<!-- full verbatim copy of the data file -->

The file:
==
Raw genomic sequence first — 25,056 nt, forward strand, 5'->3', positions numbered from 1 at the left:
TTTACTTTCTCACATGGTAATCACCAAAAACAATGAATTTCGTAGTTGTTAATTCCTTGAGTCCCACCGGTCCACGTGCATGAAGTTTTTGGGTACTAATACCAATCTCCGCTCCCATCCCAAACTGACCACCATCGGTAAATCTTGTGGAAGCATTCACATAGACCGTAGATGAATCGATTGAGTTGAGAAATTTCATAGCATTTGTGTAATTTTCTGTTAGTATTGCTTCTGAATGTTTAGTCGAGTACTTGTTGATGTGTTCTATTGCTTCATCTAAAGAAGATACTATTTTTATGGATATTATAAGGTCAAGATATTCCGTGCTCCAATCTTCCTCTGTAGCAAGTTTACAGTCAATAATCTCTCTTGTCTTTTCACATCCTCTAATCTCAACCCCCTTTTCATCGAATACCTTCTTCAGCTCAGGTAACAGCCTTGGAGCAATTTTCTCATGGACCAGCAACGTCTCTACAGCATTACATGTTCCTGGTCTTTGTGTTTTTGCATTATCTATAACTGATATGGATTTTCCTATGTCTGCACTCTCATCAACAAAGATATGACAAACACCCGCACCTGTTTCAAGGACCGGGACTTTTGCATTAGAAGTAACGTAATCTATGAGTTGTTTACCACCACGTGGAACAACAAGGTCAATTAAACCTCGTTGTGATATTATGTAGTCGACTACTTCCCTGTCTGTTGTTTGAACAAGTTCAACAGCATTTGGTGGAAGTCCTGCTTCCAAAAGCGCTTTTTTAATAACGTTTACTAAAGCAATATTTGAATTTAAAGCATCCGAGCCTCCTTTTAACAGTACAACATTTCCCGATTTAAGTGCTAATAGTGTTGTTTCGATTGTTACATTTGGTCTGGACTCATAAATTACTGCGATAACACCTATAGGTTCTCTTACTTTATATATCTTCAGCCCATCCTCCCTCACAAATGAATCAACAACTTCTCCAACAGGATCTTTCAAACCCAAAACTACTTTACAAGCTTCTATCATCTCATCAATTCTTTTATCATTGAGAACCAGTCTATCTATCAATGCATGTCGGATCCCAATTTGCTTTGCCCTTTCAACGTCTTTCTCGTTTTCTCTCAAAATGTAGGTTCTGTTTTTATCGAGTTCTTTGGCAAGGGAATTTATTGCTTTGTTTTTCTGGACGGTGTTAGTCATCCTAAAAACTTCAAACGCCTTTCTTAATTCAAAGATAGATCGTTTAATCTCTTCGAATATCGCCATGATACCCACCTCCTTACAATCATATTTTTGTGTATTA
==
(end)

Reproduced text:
Raw genomic sequence first — 25,056 nt, forward strand, 5'->3', positions numbered from 1 at the left:
TTTACTTTCTCACATGGTAATCACCAAAAACAATGAATTTCGTAGTTGTTAATTCCTTGAGTCCCACCGGTCCACGTGCATGAAGTTTTTGGGTACTAATACCAATCTCCGCTCCCATCCCAAACTGACCACCATCGGTAAATCTTGTGGAAGCATTCACATAGACCGTAGATGAATCGATTGAGTTGAGAAATTTCATAGCATTTGTGTAATTTTCTGTTAGTATTGCTTCTGAATGTTTAGTCGAGTACTTGTTGATGTGTTCTATTGCTTCATCTAAAGAAGATACTATTTTTATGGATATTATAAGGTCAAGATATTCCGTGCTCCAATCTTCCTCTGTAGCAAGTTTACAGTCAATAATCTCTCTTGTCTTTTCACATCCTCTAATCTCAACCCCCTTTTCATCGAATACCTTCTTCAGCTCAGGTAACAGCCTTGGAGCAATTTTCTCATGGACCAGCAACGTCTCTACAGCATTACATGTTCCTGGTCTTTGTGTTTTTGCATTATCTATAACTGATATGGATTTTCCTATGTCTGCACTCTCATCAACAAAGATATGACAAACACCCGCACCTGTTTCAAGGACCGGGACTTTTGCATTAGAAGTAACGTAATCTATGAGTTGTTTACCACCACGTGGAACAACAAGGTCAATTAAACCTCGTTGTGATATTATGTAGTCGACTACTTCCCTGTCTGTTGTTTGAACAAGTTCAACAGCATTTGGTGGAAGTCCTGCTTCCAAAAGCGCTTTTTTAATAACGTTTACTAAAGCAATATTTGAATTTAAAGCATCCGAGCCTCCTTTTAACAGTACAACATTTCCCGATTTAAGTGCTAATAGTGTTGTTTCGATTGTTACATTTGGTCTGGACTCATAAATTACTGCGATAACACCTATAGGTTCTCTTACTTTATATATCTTCAGCCCATCCTCCCTCACAAATGAATCAACAACTTCTCCAACAGGATCTTTCAAACCCAAAACTACTTTACAAGCTTCTATCATCTCATCAATTCTTTTATCATTGAGAACCAGTCTATCTATCAATGCATGTCGGATCCCAATTTGCTTTGCCCTTTCAACGTCTTTCTCGTTTTCTCTCAAAATGTAGGTTCTGTTTTTATCGAGTTCTTTGGCAAGGGAATTTATTGCTTTGTTTTTCTGGACGGTGTTAGTCATCCTAAAAACTTCAAACGCCTTTCTTAATTCAAAGATAGATCGTTTAATCTCTTCGAATATCGCCATGATACCCACCTCCTTACAATCATATTTTTGTGTATTA